For Crimea's Tatars, history is not just something in books—it is a guiding and often painful undercurrent of everyday life. The eldest of them still remember the 1944 deportation of their entire population under Soviet leader Joseph Stalin. They were given 30 minutes' notice, and most would never see their homes again.
Nearly half of the 200,000 exiled men, women, and children loaded onto cattle cars died en route or shortly after their arrival in the Urals, Siberia, and Central Asia. Exile from their homes was punishment for their alleged "massive collaboration" with the Nazis who had occupied the peninsula. They, and their children and grandchildren who have been able to return over the past 20 years, are loath to fall once again under Moscow's control. (See: "Inside Crimea: A Jewel in Two Crowns.")
Some of the children of the deported—raised in Uzbekistan and now adults—have returned to become leaders. Refat Chubarov, head of the Mejlis of the Crimean Tatar People, the representative body of the Tatars, has called on his people—there are now approximately 300,000 Tatars in Crimea—to peacefully boycott the referendum. Nevertheless, some Crimean Tatars have vowed to oppose secession, with force if necessary. According to Western press reports, some Tatars fighting with the rebels in Syria have offered to return to join the cause.
Exile and Return
His mother was 11, his father 13 when they were deported from the village of Ay-Serez to Uzbekistan in 1944. "Our parents said we had to do all we could to return to our homeland," says Chubarov, speaking from the Crimean capital, Simferopol. "We had to study hard, to work hard, and to save money to someday return and buy a home." In 1968 his family was one of only 300 allowed to return "so the Soviets could tell the world they were letting us back," he says bitterly, "for propaganda purposes."
It wasn't until the late 1980s and the disintegration of the Soviet Union that large numbers of Tatars began returning from exile. "But many didn't make it," says Chubarov. "Our grandfathers, and so many others, they were all buried in Uzbekistan."
Now, other children and grandchildren of the deported, the strong ones, are up all night guarding their neighborhoods—afraid of attacks by ethnic Russians or the Russian soldiers who have swarmed their once-quiet peninsula. There are credible, firsthand reports of X marks on the doors of Tatar homes, a worrisome echo of the deportation tactics used more than half a century ago.
A spokesperson for the Crimean Tatars, Leyla Muslimova, says that while every year has shown "some excesses" against the Tatars, from "skinheads" destroying Tatar gravestones to the destruction of Tatar homes under construction, the tension now is unbearable. "Right now we are afraid. We're awaiting some provocation from pro-Russian organizations but are calling on our people to remain quiet and calm," she says, "and for the United Nations to invite some forces to protect us."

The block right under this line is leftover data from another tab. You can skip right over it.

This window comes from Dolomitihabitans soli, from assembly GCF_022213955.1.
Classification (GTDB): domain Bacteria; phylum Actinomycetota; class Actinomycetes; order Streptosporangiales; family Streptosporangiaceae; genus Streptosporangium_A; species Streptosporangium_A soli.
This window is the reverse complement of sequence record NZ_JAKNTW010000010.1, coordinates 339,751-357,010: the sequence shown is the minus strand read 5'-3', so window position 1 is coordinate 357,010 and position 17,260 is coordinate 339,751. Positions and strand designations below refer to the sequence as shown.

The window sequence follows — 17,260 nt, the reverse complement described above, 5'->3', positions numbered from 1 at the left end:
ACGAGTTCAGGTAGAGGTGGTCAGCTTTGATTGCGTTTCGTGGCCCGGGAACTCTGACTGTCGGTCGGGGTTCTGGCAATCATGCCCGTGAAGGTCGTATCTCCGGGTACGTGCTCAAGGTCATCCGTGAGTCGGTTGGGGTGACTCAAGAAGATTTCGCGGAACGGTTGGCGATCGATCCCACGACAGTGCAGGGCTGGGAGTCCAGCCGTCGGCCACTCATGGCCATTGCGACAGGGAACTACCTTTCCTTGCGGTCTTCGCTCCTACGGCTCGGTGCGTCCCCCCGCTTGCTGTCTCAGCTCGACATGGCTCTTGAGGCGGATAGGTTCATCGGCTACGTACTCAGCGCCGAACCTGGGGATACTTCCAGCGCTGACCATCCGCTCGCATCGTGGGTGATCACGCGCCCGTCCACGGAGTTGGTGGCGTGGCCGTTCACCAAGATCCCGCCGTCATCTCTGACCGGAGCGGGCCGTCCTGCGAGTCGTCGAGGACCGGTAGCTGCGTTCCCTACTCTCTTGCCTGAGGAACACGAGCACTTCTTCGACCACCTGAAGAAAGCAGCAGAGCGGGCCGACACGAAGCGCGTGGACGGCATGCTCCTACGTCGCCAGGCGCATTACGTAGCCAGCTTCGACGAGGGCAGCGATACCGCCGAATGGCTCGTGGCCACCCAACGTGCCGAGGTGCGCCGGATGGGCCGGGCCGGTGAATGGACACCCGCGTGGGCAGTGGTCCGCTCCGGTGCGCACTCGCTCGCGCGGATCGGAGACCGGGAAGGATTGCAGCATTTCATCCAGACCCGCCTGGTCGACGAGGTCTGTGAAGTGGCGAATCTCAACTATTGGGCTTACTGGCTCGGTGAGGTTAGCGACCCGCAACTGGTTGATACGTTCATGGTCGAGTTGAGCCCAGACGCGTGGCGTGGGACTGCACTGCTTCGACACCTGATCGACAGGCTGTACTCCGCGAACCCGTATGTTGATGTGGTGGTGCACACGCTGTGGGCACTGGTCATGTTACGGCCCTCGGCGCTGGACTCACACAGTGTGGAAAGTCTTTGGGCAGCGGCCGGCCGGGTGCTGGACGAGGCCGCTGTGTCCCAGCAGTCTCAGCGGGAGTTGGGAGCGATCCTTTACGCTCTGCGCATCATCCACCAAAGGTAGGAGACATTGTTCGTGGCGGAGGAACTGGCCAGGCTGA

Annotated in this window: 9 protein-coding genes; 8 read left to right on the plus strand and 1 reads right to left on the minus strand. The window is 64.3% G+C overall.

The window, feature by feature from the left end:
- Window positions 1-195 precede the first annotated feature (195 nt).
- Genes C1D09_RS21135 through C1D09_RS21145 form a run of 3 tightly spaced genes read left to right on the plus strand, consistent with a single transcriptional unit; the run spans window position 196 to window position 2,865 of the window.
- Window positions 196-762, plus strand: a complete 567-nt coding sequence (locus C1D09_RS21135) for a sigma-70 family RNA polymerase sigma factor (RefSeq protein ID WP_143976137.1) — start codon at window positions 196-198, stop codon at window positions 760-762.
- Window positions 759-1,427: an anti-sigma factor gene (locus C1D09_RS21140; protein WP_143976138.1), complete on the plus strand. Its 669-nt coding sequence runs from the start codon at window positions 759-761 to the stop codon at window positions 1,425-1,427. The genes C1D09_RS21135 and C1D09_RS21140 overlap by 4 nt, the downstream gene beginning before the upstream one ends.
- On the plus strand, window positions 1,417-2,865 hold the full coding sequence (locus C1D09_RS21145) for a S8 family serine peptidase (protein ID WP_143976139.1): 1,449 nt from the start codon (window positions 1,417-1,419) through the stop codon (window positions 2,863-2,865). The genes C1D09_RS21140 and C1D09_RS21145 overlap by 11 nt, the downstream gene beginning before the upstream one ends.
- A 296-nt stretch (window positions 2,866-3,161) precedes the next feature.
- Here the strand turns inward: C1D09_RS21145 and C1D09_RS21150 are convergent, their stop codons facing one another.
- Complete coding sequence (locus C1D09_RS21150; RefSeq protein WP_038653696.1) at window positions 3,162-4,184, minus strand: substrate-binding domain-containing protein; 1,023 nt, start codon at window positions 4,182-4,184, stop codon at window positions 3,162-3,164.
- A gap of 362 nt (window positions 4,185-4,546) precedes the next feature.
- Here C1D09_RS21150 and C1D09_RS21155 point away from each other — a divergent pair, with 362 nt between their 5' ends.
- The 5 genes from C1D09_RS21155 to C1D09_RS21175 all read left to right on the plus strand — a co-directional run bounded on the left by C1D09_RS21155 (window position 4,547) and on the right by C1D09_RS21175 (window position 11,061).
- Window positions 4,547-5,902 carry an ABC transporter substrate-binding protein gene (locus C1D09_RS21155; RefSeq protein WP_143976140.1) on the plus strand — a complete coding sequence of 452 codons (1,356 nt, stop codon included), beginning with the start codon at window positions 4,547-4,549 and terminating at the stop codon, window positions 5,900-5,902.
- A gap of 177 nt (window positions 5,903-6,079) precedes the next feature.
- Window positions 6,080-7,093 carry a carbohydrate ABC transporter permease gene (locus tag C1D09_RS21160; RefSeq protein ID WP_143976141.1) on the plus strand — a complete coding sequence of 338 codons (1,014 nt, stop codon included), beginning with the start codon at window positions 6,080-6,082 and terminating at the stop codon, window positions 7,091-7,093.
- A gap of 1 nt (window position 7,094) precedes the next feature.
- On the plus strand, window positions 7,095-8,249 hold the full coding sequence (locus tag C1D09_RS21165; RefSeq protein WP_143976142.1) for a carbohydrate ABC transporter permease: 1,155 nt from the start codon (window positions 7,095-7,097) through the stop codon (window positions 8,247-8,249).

Long ago it was the Tatars who ruled the region. Their history with Russia—a relationship of trade and cooperation, intermarriage and cultural exchange, but at times, significant mistrust—stretches back over the centuries. (See list of famous Russians of Tatar descent at the end of the story.)
The Crimean Tatars "first came on the map" around 1241, says Eric Lohr, when Batu Khan, a grandson of Genghis Khan, conquered the region, making it a strategic part of the Mongol empire and close trading partner with the emerging power center of Moscow. (Related: "Genghis Khan's Secret Weapon Was Rain.")
"The Moscow district still known as Kitai Gorod [which translates as Chinatown] is where the Crimean traders set up shop. Relations were strong," says Lohr, chair of Russian history and culture at American University in Washington, D.C. By the 15th century, the group dominated the region as the Crimean Khanate—the longest lived of the Turkic-speaking khanates that were the remnants of the vast Mongol empire—eventually falling under the loose protection of the Ottoman Empire in the latter part of the century.
The Ottomans wanted slaves, and the Crimean Tatars provided them from the steppes of Ukraine and southern Russia—with the help of raiding Nogai Tatars and, until the 15th century, with the collaboration of Genoese merchants who shipped them off from the Crimean port town of Feodosia. One translation of a Ukrainian folk song reads:
The ﬁres are burning behind the river—
The Tatars are dividing their captives.
Our village is burnt
And our property plundered.
The khanate ruled until 1783 when, after a successful war against the Ottoman Empire, Empress Catherine the Great annexed the peninsula as part of her vast expansion of the Russian Empire. During this time, says Lohr, there were several mass migrations of Crimean Tatars to Turkey (where populations remain); another migration followed the Crimean War, which ended in 1856.
The peninsula was the last holdout of the White Army during the civil war that followed the murder of the last tsar and the Bolshevik Revolution of 1917. But the decades that followed were marked more by repression than by resistance. The Crimean Tatars were not spared the forced collectivization of the Soviet regime and the Holodomor, or man-made famine, of the early 1930s.